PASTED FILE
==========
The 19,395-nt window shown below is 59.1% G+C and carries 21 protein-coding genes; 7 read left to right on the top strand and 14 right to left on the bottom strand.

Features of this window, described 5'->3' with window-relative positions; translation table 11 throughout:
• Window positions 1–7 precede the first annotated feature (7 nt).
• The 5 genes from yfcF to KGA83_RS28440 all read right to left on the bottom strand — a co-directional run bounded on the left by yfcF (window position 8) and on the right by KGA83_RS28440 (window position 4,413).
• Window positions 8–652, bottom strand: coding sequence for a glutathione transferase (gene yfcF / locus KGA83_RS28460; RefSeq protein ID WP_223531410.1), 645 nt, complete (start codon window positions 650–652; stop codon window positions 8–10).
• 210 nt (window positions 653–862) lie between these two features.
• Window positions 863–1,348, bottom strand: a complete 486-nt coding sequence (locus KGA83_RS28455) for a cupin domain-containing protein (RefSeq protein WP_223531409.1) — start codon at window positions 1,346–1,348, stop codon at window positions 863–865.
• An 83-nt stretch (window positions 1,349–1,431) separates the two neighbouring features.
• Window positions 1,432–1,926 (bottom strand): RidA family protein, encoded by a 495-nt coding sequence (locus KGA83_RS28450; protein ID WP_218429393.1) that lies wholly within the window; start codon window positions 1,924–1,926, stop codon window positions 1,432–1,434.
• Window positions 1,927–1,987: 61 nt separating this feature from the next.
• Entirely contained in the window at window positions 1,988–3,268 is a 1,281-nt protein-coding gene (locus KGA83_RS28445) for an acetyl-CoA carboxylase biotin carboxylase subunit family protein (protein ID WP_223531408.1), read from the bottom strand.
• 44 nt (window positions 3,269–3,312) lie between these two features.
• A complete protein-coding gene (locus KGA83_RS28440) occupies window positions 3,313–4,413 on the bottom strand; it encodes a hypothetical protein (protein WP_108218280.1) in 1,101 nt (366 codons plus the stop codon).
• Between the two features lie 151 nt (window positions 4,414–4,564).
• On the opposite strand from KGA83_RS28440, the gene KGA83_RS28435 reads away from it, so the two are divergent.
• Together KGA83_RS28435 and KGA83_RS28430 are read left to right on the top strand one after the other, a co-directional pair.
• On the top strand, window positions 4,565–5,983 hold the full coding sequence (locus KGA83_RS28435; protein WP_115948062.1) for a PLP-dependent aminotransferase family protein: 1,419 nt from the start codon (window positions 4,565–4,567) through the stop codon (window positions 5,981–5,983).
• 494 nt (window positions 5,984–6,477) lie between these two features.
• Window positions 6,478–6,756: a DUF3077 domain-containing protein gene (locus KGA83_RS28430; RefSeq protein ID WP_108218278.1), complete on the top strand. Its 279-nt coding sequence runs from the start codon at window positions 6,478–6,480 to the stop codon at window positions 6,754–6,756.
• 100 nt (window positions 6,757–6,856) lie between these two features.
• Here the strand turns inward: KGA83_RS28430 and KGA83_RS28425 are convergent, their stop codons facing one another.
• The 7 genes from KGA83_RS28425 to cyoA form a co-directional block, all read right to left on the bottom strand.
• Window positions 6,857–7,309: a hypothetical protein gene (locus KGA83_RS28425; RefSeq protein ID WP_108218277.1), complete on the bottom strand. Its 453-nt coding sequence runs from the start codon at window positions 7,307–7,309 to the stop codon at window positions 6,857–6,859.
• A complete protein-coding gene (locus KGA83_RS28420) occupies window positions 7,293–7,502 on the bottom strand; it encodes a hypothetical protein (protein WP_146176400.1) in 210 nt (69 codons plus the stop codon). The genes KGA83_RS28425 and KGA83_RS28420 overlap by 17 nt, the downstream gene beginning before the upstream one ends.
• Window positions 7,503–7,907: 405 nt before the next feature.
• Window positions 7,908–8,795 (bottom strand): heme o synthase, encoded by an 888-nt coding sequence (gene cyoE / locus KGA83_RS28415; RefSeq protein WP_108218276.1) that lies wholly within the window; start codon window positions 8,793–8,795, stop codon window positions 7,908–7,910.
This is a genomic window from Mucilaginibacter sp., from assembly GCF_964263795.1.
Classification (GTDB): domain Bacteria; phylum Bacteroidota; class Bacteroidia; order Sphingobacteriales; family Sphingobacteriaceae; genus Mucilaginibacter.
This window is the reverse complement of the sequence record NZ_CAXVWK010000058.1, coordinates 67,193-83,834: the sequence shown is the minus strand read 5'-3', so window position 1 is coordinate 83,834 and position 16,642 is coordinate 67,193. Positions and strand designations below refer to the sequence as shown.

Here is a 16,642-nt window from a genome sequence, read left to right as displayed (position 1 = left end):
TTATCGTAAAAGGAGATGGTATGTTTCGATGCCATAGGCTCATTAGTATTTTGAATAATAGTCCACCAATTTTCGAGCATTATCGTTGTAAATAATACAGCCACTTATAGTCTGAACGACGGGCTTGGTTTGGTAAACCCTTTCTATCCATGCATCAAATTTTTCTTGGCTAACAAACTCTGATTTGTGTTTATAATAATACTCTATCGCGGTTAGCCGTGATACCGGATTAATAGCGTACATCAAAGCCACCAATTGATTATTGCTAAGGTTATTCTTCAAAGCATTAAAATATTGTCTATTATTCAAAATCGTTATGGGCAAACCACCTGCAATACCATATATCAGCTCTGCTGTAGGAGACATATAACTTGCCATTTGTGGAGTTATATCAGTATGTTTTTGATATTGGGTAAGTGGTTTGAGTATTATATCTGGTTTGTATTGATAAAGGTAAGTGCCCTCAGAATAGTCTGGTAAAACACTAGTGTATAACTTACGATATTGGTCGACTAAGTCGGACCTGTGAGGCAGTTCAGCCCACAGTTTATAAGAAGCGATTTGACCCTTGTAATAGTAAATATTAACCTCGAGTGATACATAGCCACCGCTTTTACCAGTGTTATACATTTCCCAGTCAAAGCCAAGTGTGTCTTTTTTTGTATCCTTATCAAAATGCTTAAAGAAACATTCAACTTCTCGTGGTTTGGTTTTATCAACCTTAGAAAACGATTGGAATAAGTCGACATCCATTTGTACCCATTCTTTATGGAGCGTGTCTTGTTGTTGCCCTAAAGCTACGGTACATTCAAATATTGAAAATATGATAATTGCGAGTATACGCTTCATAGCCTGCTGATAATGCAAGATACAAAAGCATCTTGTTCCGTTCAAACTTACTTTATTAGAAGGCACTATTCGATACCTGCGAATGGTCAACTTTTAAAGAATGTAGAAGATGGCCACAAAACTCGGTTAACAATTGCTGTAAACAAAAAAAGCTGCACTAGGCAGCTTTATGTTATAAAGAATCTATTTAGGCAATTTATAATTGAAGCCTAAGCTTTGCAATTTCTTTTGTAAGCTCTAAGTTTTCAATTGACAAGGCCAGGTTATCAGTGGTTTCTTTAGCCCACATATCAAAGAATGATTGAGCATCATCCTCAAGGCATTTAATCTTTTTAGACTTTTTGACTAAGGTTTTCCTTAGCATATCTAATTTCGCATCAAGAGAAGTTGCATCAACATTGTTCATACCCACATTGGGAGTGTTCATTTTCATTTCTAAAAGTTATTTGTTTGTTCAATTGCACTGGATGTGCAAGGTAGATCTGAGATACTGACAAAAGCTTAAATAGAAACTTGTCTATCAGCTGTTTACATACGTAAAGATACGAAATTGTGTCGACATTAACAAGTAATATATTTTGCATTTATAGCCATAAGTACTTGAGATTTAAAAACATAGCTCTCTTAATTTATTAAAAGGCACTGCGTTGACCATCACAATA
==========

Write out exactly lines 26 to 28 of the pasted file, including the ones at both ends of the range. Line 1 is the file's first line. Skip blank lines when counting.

• Window positions 7,908–8,795 (bottom strand): heme o synthase, encoded by an 888-nt coding sequence (gene cyoE / locus KGA83_RS28415; RefSeq protein WP_108218276.1) that lies wholly within the window; start codon window positions 8,793–8,795, stop codon window positions 7,908–7,910.
This is a genomic window from Mucilaginibacter sp., from assembly GCF_964263795.1.
Classification (GTDB): domain Bacteria; phylum Bacteroidota; class Bacteroidia; order Sphingobacteriales; family Sphingobacteriaceae; genus Mucilaginibacter.